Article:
Community Police Review Board questions CPD applicant screening for extremism views

Olisa Humes, president of the Bartholomew County Area Branch of the NAACP, has organized the Juneteenth event.

COLUMBUS, Ind. — Following the recent Capitol insurrection, some members of the community are wondering if like-minded individuals might also be found a little closer to home — possibly in local law enforcement agencies.

Columbus Police Department Chief Mike Richardson fielded questions Thursday about how the city police department screens potential hires, during a meeting of the Community Police Review Board.

Board member Olisa Humes noted that there has recently been talk of “infiltration” in police departments around the nation and asked what steps the CPD takes in its screening process.

Background investigations are conducted on potential hires, Richardson said. This process includes looking at all of the person’s social media, looking at any groups he or she is involved in, administering a polygraph test and more, he said. The process may include family, friends, coworkers and individuals who were previously involved with the job candidate.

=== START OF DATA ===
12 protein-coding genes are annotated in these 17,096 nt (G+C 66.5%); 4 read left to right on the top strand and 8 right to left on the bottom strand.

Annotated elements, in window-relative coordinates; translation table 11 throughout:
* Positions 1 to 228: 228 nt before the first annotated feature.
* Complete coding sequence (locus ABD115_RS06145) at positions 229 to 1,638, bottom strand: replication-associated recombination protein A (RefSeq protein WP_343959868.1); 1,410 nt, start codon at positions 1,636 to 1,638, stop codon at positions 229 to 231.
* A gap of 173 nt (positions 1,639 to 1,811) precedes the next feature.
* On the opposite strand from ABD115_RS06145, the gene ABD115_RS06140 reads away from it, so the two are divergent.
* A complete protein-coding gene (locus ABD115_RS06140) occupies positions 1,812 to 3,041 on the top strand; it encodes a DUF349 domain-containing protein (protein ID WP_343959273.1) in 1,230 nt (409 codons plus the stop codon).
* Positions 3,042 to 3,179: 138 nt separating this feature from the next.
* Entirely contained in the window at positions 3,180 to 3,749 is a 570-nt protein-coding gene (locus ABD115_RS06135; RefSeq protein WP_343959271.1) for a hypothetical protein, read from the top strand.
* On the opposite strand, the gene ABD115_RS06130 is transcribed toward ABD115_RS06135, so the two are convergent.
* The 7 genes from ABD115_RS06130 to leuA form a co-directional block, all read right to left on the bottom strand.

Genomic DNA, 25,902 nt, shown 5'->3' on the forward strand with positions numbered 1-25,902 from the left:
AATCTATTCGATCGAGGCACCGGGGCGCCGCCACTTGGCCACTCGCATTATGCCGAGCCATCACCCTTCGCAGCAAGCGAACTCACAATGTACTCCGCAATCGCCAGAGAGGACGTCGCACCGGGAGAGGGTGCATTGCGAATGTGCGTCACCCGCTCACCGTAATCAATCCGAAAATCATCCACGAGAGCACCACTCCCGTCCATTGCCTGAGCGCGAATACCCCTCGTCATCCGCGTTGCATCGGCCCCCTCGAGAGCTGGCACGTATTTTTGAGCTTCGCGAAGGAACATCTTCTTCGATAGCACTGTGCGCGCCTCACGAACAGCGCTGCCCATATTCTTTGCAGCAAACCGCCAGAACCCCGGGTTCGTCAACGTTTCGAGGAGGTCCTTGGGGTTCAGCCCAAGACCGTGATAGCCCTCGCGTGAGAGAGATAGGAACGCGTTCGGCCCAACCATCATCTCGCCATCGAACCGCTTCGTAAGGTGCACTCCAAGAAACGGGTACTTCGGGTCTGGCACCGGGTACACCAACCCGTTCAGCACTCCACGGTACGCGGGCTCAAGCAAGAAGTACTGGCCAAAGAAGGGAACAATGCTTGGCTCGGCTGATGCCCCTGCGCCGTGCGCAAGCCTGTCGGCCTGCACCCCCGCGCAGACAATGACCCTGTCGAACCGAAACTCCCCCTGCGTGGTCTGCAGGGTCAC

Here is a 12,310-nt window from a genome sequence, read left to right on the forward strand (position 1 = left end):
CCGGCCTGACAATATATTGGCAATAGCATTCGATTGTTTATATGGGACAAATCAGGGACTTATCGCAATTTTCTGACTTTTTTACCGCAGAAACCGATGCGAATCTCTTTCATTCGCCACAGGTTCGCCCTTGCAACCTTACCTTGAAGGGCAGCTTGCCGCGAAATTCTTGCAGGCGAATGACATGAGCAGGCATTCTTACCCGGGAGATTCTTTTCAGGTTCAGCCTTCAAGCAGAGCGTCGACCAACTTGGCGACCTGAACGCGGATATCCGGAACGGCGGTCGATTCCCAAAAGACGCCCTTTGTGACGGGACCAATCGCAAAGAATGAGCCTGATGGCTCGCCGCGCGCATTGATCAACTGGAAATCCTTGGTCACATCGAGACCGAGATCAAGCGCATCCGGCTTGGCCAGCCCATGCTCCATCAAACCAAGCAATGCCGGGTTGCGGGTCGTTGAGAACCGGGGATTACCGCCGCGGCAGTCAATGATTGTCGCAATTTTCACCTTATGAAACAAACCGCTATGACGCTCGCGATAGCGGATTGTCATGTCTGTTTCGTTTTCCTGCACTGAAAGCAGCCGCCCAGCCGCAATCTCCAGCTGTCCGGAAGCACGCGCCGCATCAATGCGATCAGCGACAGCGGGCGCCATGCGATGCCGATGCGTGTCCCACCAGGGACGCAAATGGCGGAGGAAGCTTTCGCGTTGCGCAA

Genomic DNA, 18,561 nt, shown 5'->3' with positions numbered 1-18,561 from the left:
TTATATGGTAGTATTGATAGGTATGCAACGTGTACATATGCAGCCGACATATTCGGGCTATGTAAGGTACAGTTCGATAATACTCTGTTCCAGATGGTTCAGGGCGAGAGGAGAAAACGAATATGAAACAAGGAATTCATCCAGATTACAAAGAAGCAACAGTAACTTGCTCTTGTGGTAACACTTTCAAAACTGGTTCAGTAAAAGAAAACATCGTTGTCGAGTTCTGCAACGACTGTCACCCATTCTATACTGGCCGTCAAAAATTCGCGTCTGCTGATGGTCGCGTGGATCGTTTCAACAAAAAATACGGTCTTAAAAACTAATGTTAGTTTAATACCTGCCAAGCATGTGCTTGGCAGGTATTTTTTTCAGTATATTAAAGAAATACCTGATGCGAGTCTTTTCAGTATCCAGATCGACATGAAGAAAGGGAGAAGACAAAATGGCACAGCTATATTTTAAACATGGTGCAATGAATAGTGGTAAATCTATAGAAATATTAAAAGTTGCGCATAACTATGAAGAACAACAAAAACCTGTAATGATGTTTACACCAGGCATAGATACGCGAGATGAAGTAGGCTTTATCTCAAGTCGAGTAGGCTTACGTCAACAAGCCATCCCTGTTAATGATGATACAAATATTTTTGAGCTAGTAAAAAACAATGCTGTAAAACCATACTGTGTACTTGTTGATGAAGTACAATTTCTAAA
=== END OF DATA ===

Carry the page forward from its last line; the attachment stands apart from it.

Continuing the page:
“Obviously, you get a list of references, but we’re going to talk to a lot more people than just the ones you want us to talk to,” Richardson said.

In regards to the social media check, an investigator will request that the individual log into their social media accounts so that the investigator can look through it.

Richardson did say that if a person is aware of the process ahead of time, it’s possible that they could work to hide aspects of their social media by using different names or other means. He said that’s why the polygraph test is also used. As part of the test, individuals are asked if they’re involved in certain types of groups, though Richardson did not state which specific groups or movements are included in this question.

Richardson was also asked if there is screening for current members of the department.

“On a continuum basis, how do you weed out people that are currently in the force, who may have evolved and have changed their ideology and … who are now part of white supremacist groups?” Humes asked.

Richardson said he believes that other CPD officers would know if those ideologies were being represented or supported by an individual.

“We’re not like Indianapolis, Louisville, Chicago, cities,” he said. “… We’re sort of like a small community, where you know a lot of other people’s business.”

For the complete story, see Saturday’s Republic.